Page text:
“Most of the focus nowadays is on your mobile phone,” says Wosar, “and if you have a mobile phone, chances are it’s getting backed up to the cloud as well – to Google Photos or iCloud. If all your pictures on your system are encrypted, you can just download, so that’s not a big issue.”
Faced with home users who can’t or won’t pay, ransomware writers have begun to branch out. “If ransomware often finds itself on a system that is particularly powerful, or that has a very good graphics card for example, they often opt into not encrypting the files, but dropping something that is called a cryptominer onto the system,” Wosar says. “A cryptominer will then start mining cryptocurrency in the background, and trying to download that.
“Another trend that’s often seem with ransomware or malware in general is the introduction of cryptojackers, which are essentially little trojans or malware that looks on your system for cryptocurrency wallets and steal it. Financial malware is also still an issue for home users, trying to steal your banking credentials for example, or your PayPal credentials, in order for someone to then just access your bank account and steal all your money.
In addition to ransomware, Wosar says home users should also be aware of bots, which hijack your system and make it part of a remote-operated network called a botnet.
“You can think of that as a collective of systems that are under the control of a single entity, which is usually called the bot herder, and they can make your system do whatever they want, pretty much. In a lot of cases, though, these kinds of botnets are being used to distribute spam campaigns like send millions of spam emails.
“They can be used to launch DDOS attacks, so your system starts attacking other systems and trying to take them down. And in a lot of causes these kinds of botnets, build the basis of new ransomware campaigns , where ransomware crime groups pay botnet herders to upload the ransomware onto all their victims’ computers and just run it there and encrypt all the data.”
Potentially unwanted programs, or PUPs, are another big issue for home users. These are extra programs that come bundled with free software installers and often hook into your web browser with search bars and icons, and might change your homepage and default search engine.
Wosar notes that they aren’t technically illegal, because there’s often a way to avoid them while installing the software you wanted, Windows has taught us to simply click ‘Next’, ‘Next’, ‘Next’ without really paying attention.
Threats to businesses
It’s a different story for business users, who still face a serious threat from ransomware. “Ransomware campaigns there work a lot different than for home users,” says Wosar. “For home users, ransomware campaigns are either part of big spam campaigns where the malware has just been sent to hundreds and thousands of users, and [the writers] just hope that someone is gullible enough to open the attachment and then run whatever was attached to the email.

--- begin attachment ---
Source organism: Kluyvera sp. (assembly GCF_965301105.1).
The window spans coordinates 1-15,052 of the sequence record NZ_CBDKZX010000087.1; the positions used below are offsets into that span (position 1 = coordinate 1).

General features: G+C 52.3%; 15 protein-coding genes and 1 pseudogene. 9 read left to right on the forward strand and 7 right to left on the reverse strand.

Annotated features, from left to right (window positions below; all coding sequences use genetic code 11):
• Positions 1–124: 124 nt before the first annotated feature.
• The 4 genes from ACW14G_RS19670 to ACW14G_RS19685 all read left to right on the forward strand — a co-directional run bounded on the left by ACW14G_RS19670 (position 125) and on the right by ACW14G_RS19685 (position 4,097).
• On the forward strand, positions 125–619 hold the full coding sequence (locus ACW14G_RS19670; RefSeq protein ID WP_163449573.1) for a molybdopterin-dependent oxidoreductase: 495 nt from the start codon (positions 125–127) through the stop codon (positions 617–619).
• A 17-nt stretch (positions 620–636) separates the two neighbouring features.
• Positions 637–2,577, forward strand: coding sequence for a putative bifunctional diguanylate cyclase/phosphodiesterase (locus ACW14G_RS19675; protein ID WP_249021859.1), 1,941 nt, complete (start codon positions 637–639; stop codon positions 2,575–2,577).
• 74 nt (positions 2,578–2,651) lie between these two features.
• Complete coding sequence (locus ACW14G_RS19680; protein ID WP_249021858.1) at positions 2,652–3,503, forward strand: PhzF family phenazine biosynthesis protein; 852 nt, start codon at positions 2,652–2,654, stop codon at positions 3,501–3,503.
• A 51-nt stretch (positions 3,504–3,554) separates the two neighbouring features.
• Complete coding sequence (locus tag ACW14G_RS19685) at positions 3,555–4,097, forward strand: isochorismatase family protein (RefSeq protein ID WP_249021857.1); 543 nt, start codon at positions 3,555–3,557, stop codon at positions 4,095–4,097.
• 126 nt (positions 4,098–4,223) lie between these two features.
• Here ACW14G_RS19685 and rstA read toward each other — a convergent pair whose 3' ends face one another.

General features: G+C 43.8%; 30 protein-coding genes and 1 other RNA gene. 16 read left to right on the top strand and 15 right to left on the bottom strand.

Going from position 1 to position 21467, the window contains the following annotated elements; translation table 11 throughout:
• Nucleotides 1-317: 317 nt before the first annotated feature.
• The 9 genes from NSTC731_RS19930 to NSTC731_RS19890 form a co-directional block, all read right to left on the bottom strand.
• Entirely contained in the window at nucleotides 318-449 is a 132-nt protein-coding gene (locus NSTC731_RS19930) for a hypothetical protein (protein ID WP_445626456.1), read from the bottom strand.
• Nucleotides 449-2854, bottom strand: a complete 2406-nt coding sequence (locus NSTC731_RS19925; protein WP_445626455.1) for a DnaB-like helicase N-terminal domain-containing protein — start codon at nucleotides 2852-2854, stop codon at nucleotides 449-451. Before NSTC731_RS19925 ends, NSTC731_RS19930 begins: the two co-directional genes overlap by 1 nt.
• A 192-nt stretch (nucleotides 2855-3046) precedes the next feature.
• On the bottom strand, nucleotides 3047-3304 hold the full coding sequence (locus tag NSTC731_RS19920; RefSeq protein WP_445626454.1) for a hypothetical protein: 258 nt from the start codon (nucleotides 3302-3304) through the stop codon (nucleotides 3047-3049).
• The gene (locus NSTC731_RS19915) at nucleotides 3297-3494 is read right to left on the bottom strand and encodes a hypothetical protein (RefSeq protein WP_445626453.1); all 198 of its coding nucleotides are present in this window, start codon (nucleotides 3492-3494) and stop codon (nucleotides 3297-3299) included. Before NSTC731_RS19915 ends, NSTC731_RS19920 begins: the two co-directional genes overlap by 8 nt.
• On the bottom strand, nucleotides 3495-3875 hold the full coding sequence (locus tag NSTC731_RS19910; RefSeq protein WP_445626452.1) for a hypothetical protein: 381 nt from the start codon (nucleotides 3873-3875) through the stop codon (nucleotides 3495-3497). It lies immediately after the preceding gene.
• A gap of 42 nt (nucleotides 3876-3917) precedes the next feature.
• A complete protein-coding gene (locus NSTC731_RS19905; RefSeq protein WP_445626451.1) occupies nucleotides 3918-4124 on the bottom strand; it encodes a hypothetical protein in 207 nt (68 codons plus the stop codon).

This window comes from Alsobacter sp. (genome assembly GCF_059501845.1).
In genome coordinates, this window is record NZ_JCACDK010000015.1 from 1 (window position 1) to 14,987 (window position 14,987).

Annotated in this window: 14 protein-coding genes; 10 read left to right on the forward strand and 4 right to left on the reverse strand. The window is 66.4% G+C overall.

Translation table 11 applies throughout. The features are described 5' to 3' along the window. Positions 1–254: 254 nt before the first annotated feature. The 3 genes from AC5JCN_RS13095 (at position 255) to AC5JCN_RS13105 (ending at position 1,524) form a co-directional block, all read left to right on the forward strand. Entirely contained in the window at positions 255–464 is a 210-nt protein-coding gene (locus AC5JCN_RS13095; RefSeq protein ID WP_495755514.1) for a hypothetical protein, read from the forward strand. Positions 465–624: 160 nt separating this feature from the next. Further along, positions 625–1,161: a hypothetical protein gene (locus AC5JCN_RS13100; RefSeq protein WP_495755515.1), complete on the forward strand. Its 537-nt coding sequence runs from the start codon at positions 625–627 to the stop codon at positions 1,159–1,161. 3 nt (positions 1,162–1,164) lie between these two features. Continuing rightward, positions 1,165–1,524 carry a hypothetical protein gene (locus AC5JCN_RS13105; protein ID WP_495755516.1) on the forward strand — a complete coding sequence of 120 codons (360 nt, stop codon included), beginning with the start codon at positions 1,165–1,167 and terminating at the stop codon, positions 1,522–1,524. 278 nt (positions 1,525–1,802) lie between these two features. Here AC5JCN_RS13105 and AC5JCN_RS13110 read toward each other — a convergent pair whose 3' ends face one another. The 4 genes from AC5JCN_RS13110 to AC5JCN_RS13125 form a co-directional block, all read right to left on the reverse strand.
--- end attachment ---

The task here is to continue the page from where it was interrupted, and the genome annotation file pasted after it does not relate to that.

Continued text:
“For businesses, ransomware is often targeted. That means people try to attack your company in particular. They will look for weak spots in your defences when it comes to internet-facing services, for example. Usually, that is done through insecure remote control features, like RDP (Remote Desktop Protocol) for example.”
Small businesses without their own IT departments often outsource it to other companies, which install remote control software on their clients’ servers. This means they don’t have to send out a technician every time a client needs help, but often the remote access points are poorly secured. Weak passwords, standard user accounts, accounts with more rights than necessary, and unpatched software are all serious risks.
“These ransomware gangs seek out poorly secured remote access points in services in particular, and once they enter the server they will try to pivot from there onto other systems in the local network,” Wosar says. “And if that isn’t successful they will just start encrypting the entire server.”
Ransoms are also typically a lot higher for businesses because the ransomware writers (often rightly) assume they have more money. Potentially, it’s much more lucrative than targeting home users.
“Businesses also always have to deal with APTs – advanced, persistent threats from often state-sponsored groups that try to steal company secrets in particular and gain all kinds of other advantages and insights,” says Wosar.
“I don’t think we will see a lot of big APTs being revealed in the coming years – mostly because a lot of these big campaigns got revealed over the last few years. APTs will continue to be a threat for businesses, but they will try to fly a lot more under the radar with even more targeted attacks and smaller campaigns in order to make sure that all their tools and specialized malware don’t leak.
The other big threat to businesses is spear phishing – a version of phishing that’s highly targeted at a specific business, and even a specific individual, using harvested data to make the attack more believable.
“A classic example is people mimicking the CEO of a company and sending out emails to the accounting staff asking them to transfer money to pay fictitious invoices,” says Wosar. “But these kinds of attacks also work when it comes to infiltrating companies and getting a company owner to run malware on their system. One common method therefore example is to hide malware inside applications. You want to recruit new staff and have some job offers out there, and people send in their applications with malware hidden inside.
“These types of attacks are more prevalent for businesses these days and those are probably the ones businesses want to watch out for the most.”
How to protect your files